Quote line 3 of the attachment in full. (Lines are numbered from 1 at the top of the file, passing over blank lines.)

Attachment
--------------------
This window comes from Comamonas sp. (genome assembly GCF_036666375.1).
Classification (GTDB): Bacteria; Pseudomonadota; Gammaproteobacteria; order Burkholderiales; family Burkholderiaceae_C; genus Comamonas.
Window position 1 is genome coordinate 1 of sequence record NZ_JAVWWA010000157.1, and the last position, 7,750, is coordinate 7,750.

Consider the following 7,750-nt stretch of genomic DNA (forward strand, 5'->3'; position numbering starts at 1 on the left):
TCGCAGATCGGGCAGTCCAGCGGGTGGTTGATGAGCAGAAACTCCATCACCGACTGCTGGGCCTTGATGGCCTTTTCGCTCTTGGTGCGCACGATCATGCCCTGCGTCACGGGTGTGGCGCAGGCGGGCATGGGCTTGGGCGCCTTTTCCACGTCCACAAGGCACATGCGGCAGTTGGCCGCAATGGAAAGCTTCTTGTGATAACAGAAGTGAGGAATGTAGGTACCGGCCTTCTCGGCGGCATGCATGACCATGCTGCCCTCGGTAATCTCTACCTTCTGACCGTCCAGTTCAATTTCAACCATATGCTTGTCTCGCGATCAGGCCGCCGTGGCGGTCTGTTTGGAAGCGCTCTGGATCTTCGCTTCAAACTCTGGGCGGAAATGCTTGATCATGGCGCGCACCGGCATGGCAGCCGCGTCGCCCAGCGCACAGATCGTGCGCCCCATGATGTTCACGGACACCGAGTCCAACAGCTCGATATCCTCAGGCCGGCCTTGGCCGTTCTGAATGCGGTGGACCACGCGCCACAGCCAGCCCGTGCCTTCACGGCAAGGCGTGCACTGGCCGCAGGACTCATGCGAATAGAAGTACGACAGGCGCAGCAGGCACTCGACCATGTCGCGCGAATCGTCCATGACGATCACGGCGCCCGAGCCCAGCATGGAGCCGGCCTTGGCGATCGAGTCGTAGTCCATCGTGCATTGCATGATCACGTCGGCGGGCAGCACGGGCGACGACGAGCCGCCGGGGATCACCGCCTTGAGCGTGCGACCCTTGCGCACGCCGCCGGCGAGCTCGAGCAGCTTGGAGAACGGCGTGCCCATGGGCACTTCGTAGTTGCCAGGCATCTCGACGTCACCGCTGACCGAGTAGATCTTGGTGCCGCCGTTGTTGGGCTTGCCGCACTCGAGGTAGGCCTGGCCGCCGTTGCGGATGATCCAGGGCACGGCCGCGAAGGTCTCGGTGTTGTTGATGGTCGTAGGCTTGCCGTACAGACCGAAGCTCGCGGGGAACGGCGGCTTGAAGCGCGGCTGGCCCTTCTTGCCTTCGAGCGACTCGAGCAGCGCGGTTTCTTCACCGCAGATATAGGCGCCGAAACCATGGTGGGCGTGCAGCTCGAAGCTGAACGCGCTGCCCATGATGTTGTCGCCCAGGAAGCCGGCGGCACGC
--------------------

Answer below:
Window position 1 is genome coordinate 1 of sequence record NZ_JAVWWA010000157.1, and the last position, 7,750, is coordinate 7,750.